Leadership in both political parties have spent the last few weeks jockeying for political position on the “fiscal cliff,” AKA Taxmageddon, although perhaps none as blatantly as Senator Patty Murray (D-WA). The chair of the Democratic Senatorial Campaign Committee threatened to let all of the tax hikes and severe spending cuts go into effect at the end of the year unless Republicans caved on tax hikes for higher-income earners:
Just to be clear, the budget from the Obama administration would have a $900 billion deficit. Raising the top rate by three points would generate less than $85 billion a year — and that’s using static tax analysis, assuming that income would not get deferred and capital moved outside of the US. The problem isn’t revenue, it’s spending, and specifically, it’s entitlement spending that got expanded massively by Democrats in 2010 with ObamaCare.
Democrats say they’ll let all the Bush-era tax cuts expire if they can’t raise taxes on the rich. Apparently, economic catastrophe is a reasonable price to pay for class warfare politics.
On Monday, Sen. Patty Murray, who heads the Democratic Senatorial Campaign Committee, said that “unless Republicans end their commitment to protecting the rich above all else, our country is going to have to face the consequences of Republican intransigence.”
What she really means is Democratic intransigence.
After all, Republicans have taken the perfectly reasonable position that the last thing you want to do when the economy is barely breathing is raise taxes.
Obama himself once made that argument, at a time when the economy was doing better than it is today. And a few level-headed Senate Democrats agree.
Yet now, faced with a tough re-election and desperate to score political points, Obama says he’ll veto any bill that extends all the Bush tax cuts, and Democrats, as evidenced by Murray’s comments, are falling in line.
IBD is not alone in its alarm over brinksmanship on the fiscal cliff. Federal Reserve chair Ben Bernanke issued a warning today to Congress to get the problem fixed — and sooner rather than later:
The economic assessment was much gloomier than Bernanke put forward in his previous semiannual testimony, delivered in February. Then, he told lawmakers that the Fed had seen positive developments in the labor market, an advance in household spending, a rebound in consumer sentiment and gains in manufacturing production. The good news came with caveats, but was on the whole more positive than the assessment the Fed chief put out on Tuesday.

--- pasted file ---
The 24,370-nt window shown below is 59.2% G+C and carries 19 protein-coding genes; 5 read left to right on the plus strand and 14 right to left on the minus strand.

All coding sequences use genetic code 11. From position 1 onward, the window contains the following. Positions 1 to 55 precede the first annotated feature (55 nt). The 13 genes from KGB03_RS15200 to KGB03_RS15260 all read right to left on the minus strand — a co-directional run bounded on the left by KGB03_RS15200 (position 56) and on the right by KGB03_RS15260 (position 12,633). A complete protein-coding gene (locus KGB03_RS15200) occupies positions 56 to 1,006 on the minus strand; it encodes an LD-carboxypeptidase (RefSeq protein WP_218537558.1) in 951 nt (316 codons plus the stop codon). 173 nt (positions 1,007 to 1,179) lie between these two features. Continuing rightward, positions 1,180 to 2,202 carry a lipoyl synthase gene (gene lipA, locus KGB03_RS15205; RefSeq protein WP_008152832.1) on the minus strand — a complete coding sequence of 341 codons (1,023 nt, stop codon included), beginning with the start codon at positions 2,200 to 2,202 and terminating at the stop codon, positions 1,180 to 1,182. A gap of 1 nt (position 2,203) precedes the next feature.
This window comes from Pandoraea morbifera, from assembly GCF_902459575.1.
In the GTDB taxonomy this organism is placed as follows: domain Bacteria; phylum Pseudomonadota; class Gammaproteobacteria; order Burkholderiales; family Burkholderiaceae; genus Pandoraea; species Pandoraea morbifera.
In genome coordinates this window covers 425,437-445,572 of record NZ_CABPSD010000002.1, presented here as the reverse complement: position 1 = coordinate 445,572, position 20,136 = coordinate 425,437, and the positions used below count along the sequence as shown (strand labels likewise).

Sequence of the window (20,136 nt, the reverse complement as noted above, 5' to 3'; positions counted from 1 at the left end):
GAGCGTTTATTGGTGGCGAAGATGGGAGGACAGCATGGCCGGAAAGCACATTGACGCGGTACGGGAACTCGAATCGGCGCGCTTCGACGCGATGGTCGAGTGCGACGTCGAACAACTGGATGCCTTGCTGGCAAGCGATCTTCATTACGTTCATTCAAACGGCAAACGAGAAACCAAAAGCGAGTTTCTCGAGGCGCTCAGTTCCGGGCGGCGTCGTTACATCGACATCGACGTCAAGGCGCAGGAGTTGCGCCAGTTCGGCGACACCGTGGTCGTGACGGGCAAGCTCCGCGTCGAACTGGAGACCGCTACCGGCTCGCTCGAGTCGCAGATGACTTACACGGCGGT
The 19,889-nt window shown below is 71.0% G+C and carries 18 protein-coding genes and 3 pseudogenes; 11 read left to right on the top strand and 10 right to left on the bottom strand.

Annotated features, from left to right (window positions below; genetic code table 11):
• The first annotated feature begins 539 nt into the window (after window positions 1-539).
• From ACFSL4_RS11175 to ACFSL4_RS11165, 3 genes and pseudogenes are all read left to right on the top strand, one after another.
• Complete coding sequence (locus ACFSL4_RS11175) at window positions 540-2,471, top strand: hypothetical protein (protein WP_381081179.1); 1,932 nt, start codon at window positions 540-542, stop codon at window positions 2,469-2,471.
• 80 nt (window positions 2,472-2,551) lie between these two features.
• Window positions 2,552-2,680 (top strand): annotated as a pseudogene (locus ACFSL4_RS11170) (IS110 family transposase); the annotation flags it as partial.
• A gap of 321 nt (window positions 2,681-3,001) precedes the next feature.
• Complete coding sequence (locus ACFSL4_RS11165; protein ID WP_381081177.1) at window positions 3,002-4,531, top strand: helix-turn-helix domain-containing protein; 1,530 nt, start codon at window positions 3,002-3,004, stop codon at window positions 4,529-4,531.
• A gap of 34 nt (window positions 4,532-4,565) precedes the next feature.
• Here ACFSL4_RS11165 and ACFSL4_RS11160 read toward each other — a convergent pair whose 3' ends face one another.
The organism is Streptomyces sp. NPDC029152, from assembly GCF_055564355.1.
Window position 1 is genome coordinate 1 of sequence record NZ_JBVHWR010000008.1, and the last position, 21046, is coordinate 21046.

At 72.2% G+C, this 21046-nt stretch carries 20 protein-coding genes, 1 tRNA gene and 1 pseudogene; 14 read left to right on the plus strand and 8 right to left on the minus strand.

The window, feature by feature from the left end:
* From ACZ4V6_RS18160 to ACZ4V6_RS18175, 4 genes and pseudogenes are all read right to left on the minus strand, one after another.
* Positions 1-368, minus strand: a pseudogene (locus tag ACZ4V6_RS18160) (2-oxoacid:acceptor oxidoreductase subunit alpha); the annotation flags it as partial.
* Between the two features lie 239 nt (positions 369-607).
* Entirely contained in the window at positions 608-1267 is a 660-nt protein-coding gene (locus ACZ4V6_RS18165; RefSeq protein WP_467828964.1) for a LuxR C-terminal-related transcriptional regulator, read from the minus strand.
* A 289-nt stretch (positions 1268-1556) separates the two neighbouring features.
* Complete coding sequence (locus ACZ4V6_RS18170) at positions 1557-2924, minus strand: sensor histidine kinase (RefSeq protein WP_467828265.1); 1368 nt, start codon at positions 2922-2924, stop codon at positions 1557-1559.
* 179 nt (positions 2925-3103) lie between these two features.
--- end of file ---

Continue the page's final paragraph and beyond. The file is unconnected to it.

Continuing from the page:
Now, Bernanke says members of the FOMC are even more uncertain about their forecasts than usual, and the risks to growth higher.
The U.S. fiscal situation is one of the primary sources of that risk. Bernanke has warned lawmakers repeatedly that their failure to stop the combination of tax increases and spending cuts that are set to occur at the end of the year, also known as the “fiscal cliff,” will hurt the economy. On Tuesday, he emphasized the tightrope lawmakers must walk.
A Congressional Budget Office estimate that going over the fiscal cliff would cause a shallow recession in 2013 probably doesn’t do the economic damage justice, according to the Fed chairman, because it doesn’t incorporate the effects of public uncertainty surrounding how the matters will be resolved.
In other words, waiting until 2013 will push the economy into a tailspin this year, not next, and probably a harder one than most people think. Even waiting for the so-called lame duck session after the election might be too late to undo the damage from uncertainty. Businesses have to make investment plans for next year by September or October, and leaving all the tax hikes in place will force them to scale back on any expansion plans they might have — or even push businesses into contraction, just in case those tax hikes take a huge bite out of consumer demand. That would almost certainly force Bernanke into taking a ride on the QE3 that investors have assumed the Fed would undertake anyway, which would weaken the dollar further while government takes a bigger bite out of the wallet.
If Murray wants to hold an election defending those outcomes, well, Republicans would probably be fine with it. I’d guess that Congress cuts a deal that kicks the can down the road another year, though, possibly in September but more likely in mid-November.